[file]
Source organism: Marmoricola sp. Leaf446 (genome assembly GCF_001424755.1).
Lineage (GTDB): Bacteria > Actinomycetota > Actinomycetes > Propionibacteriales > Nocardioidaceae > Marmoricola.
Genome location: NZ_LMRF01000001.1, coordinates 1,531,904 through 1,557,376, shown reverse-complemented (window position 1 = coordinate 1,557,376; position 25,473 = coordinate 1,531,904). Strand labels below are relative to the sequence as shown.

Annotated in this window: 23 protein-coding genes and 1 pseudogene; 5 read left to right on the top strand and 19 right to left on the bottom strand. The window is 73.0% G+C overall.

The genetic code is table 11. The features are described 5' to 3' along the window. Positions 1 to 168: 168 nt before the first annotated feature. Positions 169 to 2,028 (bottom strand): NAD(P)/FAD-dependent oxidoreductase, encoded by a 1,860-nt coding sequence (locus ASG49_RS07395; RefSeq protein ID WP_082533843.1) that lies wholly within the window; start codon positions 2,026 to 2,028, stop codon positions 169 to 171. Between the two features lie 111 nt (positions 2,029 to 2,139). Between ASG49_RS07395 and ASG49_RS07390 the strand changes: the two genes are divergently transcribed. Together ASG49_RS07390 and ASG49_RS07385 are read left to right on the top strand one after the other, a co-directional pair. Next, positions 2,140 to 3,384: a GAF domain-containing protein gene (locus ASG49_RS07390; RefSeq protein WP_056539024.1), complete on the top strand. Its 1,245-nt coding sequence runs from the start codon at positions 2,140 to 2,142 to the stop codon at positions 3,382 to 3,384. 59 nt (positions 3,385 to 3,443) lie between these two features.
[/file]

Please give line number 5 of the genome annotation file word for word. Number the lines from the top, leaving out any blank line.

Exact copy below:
The genetic code is table 11. The features are described 5' to 3' along the window. Positions 1 to 168: 168 nt before the first annotated feature. Positions 169 to 2,028 (bottom strand): NAD(P)/FAD-dependent oxidoreductase, encoded by a 1,860-nt coding sequence (locus ASG49_RS07395; RefSeq protein ID WP_082533843.1) that lies wholly within the window; start codon positions 2,026 to 2,028, stop codon positions 169 to 171. Between the two features lie 111 nt (positions 2,029 to 2,139). Between ASG49_RS07395 and ASG49_RS07390 the strand changes: the two genes are divergently transcribed. Together ASG49_RS07390 and ASG49_RS07385 are read left to right on the top strand one after the other, a co-directional pair. Next, positions 2,140 to 3,384: a GAF domain-containing protein gene (locus ASG49_RS07390; RefSeq protein WP_056539024.1), complete on the top strand. Its 1,245-nt coding sequence runs from the start codon at positions 2,140 to 2,142 to the stop codon at positions 3,382 to 3,384. 59 nt (positions 3,385 to 3,443) lie between these two features.